base of logarithm


base of logarithm
основание логарифма

English-Russian dictionary of technical terms. 2014.

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  • Logarithm — The graph of the logarithm to base 2 crosses the x axis (horizontal axis) at 1 and passes through the points with coordinates (2, 1), (4, 2), and (8, 3) …   Wikipedia

  • Logarithm — Log a*rithm (l[o^]g [.a]*r[i^][th] m), n. [Gr. lo gos word, account, proportion + ariqmo s number: cf. F. logarithme.] (Math.) One of a class of auxiliary numbers, devised by John Napier, of Merchiston, Scotland (1550 1617), to abridge… …   The Collaborative International Dictionary of English

  • base — base1 [bās] n. [ME < OFr bas < L basis,BASIS] 1. the thing or part on which something rests; lowest part or bottom; foundation 2. the fundamental or main part, as of a plan, organization, system, theory, etc. 3. the principal or essential… …   English World dictionary

  • logarithm — [lôg′ə rith΄əm, läg′ə rithəm] n. [ModL logarithmus < Gr logos, a word, proportion, ratio (see LOGIC) + arithmos, number (see ARITHMETIC)] Math. the exponent expressing the power to which a fixed number (the base) must be raised in order to… …   English World dictionary

  • logarithm — ► NOUN ▪ a quantity representing the power to which a fixed number (the base) must be raised to produce a given number. ORIGIN from Greek logos reckoning, ratio + arithmos number …   English terms dictionary

  • logarithm — /law geuh ridh euhm, rith , log euh /, n. Math. the exponent of the power to which a base number must be raised to equal a given number; log: 2 is the logarithm of 100 to the base 10 (2 = log10 100). [1605 15; < NL logarithmus < Gk lóg(os) LOG +… …   Universalium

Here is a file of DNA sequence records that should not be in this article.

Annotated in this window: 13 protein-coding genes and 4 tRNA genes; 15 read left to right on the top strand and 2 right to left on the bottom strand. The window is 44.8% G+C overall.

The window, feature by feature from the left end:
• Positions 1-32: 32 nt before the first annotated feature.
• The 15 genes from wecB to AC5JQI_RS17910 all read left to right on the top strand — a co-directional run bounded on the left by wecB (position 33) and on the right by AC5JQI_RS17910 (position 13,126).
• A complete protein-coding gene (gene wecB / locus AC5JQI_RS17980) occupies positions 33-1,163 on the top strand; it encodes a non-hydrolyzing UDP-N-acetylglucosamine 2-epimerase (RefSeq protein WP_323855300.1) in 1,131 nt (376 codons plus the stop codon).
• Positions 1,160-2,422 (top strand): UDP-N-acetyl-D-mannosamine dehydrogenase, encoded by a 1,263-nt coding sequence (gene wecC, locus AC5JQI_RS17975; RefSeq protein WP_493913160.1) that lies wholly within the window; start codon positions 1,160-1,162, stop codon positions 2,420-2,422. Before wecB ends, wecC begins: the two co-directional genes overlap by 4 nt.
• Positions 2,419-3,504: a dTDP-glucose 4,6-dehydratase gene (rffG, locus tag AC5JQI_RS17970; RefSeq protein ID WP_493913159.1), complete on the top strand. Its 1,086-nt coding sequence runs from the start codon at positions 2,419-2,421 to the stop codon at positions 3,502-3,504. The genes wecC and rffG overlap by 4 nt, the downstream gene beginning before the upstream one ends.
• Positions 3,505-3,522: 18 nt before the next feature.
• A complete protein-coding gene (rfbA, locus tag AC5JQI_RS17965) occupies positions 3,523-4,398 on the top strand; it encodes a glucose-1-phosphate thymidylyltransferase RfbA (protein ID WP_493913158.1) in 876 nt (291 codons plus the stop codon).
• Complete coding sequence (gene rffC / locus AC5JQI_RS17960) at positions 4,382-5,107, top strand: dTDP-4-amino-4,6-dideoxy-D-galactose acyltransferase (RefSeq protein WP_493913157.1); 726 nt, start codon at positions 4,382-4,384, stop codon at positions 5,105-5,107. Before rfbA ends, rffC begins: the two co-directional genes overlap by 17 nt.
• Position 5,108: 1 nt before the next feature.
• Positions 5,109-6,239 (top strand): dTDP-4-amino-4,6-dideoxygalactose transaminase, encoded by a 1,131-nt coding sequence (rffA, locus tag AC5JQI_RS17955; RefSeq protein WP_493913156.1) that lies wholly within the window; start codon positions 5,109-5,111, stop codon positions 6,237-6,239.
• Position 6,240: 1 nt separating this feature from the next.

• logarithm — n. 1 one of a series of arithmetic exponents tabulated to simplify computation by making it possible to use addition and subtraction instead of multiplication and division. 2 the power to which a fixed number or base ({{}}see BASE(1) 7) must be… …   Useful english dictionary

  • base — I. noun (plural bases) Etymology: Middle English, from Anglo French, from Latin basis, from Greek, step, base, from bainein to go more at come Date: 13th century 1. a. (1) the lower part of a wall, pier, or column considered as a separate… …   New Collegiate Dictionary

  • logarithm — noun Etymology: New Latin logarithmus, from log + Greek arithmos number more at arithmetic Date: circa 1616 the exponent that indicates the power to which a base number is raised to produce a given number < the logarithm of 100 to the base 10 is… …   New Collegiate Dictionary

  • logarithm — log•a•rithm [[t]ˈlɔ gəˌrɪð əm, ˌrɪθ , ˈlɒg ə [/t]] n. math. the exponent of the power to which a base number must be raised to equal a given number; log: 2 is the logarithm of 100 to the base 10 (2 = log10 100) • Etymology: 1605–15; < NL… …   From formal English to slang

  • logarithm — /ˈlɒgərɪðəm / (say loguhridhuhm) noun the exponent of that power to which a fixed number (called the base) must be raised in order to produce a given number (called the antilogarithm): 3 is the logarithm of 8 to the base 2. {New Latin logarithmus …   Australian English dictionary